U.S. Coronavirus Deaths Hit 3,000 as New York Struggles With Overcrowded Hospitals

As Navy hospital ship USNS Comfort arrived in New York Harbor Monday to help alleviate the influx of coronavirus patients in local health care facilities, the death toll in the U.S. from complications related to the virus rose to over 3,000.

According to a Monday press release, the USNS Comfort "will provide a full spectrum of medical care to include general surgeries, critical care and ward care for adults. This will allow local health professionals to focus on treating COVID-19 patients and for shore-based hospitals to use their Intensive Care Units and ventilators for those patients."

Newsweek reached out to the U.S. Navy for comment.

"We've all been through a lot these last few weeks," said New York City Mayor Bill de Blasio on Monday, "and we needed this boost. This ship arriving is not just an example of help arriving in a physical form. It's not just about the beds and the doctors and the equipment. It's also about hope."

By May, New York City needs to triple its number of hospital beds, according to the mayor's office. Temporary hospitals have been set up in Central Park and at the Javits Convention Center.

"Work has begun on additional temporary hospital sites," said President Donald Trump during Monday's coronavirus task force briefing, "including a 600-bed capacity nursing home facility in Brooklyn and numerous floors of a high rise building in Wall Street."

However, even with the arrival of the USNS Comfort and the construction of temporary hospitals in New York, Governor Andrew Cuomo said Monday at a press briefing that the worst was yet to come.

"I don't care if you live in Kansas," Cuomo said. "I don't care if you live in Texas. There is no American that is immune. What is happening to New York is not an anomaly."

coronavirus, new york city
Temporary hospitals have been set up in New York, including a field hospital in Central Park, to deal with the coronavirus pandemic. John Lamparski/Getty

New York currently has over 67,000 confirmed cases of coronavirus with 1,342 deaths attributable to the virus. That number represents over one-third of the entire number of deaths in the U.S. from coronavirus.

While it is unknown when the U.S. will reach the coronavirus peak, after which reported cases are expected to go down in number, infectious disease expert and member of the White House coronavirus task force Dr. Anthony Fauci told CNN on Sunday that up to 200,000 Americans could be killed by the virus.

"Looking at what we're seeing now," Fauci said, "I would say between 100,00 and 200,000 deaths. I don't want to be held to that. It's such a moving target."

On Sunday, Trump expanded the social distancing requirements in the U.S. until the end of April as opposed to his stated desire to have the country reopened by Easter.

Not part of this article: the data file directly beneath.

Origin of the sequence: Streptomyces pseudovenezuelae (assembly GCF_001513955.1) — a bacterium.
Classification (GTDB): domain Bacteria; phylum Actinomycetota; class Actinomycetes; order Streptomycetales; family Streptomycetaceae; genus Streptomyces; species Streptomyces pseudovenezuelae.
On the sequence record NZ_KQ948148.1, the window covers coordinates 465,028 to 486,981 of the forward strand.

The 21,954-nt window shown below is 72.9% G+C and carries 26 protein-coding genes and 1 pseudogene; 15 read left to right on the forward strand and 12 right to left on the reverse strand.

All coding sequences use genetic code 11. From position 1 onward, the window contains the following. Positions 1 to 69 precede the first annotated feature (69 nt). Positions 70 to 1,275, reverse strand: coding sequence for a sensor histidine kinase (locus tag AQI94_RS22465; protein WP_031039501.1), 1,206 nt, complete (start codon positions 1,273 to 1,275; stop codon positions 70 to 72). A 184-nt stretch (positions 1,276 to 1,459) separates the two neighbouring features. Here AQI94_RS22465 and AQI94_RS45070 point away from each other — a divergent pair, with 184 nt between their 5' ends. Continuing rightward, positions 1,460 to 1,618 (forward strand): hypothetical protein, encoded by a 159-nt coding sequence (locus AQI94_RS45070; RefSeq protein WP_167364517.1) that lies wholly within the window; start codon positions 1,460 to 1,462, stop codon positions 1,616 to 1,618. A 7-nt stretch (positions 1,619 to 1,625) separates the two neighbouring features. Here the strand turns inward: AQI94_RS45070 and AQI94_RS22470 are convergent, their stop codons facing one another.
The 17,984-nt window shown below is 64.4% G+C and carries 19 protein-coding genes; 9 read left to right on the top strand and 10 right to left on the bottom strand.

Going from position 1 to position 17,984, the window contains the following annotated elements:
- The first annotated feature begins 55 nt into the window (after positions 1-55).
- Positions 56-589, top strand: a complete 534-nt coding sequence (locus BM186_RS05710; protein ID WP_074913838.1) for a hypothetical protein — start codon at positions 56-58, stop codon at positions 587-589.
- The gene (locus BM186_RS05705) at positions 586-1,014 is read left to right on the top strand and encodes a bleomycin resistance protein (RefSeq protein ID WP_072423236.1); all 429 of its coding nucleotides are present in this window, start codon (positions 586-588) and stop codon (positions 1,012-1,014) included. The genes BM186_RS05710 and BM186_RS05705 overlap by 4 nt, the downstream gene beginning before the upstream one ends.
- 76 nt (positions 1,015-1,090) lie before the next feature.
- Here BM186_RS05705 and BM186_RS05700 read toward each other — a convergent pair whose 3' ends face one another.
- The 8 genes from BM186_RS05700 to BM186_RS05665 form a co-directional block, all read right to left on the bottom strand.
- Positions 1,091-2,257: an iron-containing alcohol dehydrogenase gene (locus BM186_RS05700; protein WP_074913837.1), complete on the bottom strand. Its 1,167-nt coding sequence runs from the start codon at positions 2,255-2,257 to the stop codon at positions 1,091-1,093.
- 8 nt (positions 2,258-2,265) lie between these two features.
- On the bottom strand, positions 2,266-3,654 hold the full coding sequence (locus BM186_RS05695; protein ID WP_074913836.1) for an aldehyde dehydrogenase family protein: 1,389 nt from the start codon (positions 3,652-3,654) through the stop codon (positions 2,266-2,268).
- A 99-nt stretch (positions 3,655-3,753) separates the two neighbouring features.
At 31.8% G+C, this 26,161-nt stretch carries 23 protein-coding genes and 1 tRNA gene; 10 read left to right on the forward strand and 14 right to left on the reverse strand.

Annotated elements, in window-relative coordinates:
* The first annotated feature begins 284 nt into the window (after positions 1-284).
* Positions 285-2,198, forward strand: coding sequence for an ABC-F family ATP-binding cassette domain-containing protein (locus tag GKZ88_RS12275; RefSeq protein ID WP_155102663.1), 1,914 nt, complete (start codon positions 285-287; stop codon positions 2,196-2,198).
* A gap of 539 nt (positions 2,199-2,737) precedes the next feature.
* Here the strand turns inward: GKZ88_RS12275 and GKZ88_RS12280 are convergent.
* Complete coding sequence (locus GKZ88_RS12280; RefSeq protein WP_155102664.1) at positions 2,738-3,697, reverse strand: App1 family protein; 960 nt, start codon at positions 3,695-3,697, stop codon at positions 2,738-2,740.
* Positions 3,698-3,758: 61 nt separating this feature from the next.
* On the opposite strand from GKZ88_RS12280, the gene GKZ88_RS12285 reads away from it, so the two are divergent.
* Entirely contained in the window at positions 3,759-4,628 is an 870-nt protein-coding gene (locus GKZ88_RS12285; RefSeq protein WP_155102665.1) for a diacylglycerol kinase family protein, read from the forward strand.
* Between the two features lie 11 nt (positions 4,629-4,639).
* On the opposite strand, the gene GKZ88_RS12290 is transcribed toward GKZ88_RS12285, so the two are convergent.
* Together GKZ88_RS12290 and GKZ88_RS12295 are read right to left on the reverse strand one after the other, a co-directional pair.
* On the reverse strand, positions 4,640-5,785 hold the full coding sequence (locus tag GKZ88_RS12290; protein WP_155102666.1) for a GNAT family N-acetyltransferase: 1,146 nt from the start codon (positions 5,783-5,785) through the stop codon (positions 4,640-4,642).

"We can expect that by June 1," Trump said, "we will be will on our way to recovery. We think by June 1 a lot of great things will be happening."

Recent data indicated 164,253 confirmed cases of coronavirus in the U.S. with 3,165 deaths attributable to the illness. However, 5,506 individuals have recovered from the disease.

Worldwide, 785,777 cases of coronavirus have been confirmed as positive with 37,815 deaths caused by the virus. Over 165,000 cases have been classified as totally recovered.

The graphic below, provided by Statista, illustrates the distribution of COVID-19 cases around the world as of March 30 at 6 a.m.

number of worldwide coronavirus cases
This chart shows the number of confirmed novel coronavirus cases worldwide as of Monday at 8:45 a.m. Statista

World Health Organization advice for avoiding spread of coronavirus disease (COVID-19)

Hygiene advice

  • Clean hands frequently with soap and water, or alcohol-based hand rub.
  • Wash hands after coughing or sneezing; when caring for the sick; before, during and after food preparation; before eating; after using the toilet; when hands are visibly dirty; and after handling animals or waste.
  • Maintain at least 1 meter (3 feet) distance from anyone who is coughing or sneezing.
  • Avoid touching your hands, nose and mouth. Do not spit in public.
  • Cover your mouth and nose with a tissue or bent elbow when coughing or sneezing. Discard the tissue immediately and clean your hands.

Medical advice

  • Avoid close contact with others if you have any symptoms.
  • Stay at home if you feel unwell, even with mild symptoms such as headache and runny nose, to avoid potential spread of the disease to medical facilities and other people.
  • If you develop serious symptoms (fever, cough, difficulty breathing) seek medical care early and contact local health authorities in advance.
  • Note any recent contact with others and travel details to provide to authorities who can trace and prevent spread of the disease.
  • Stay up to date on COVID-19 developments issued by health authorities and follow their guidance.

Mask and glove usage

  • Healthy individuals only need to wear a mask if taking care of a sick person.
  • Wear a mask if you are coughing or sneezing.
  • Masks are effective when used in combination with frequent hand cleaning.
  • Do not touch the mask while wearing it. Clean hands if you touch the mask.
  • Learn how to properly put on, remove and dispose of masks. Clean hands after disposing of the mask.
  • Do not reuse single-use masks.
  • Regularly washing bare hands is more effective against catching COVID-19 than wearing rubber gloves.
  • The COVID-19 virus can still be picked up on rubber gloves and transmitted by touching your face.

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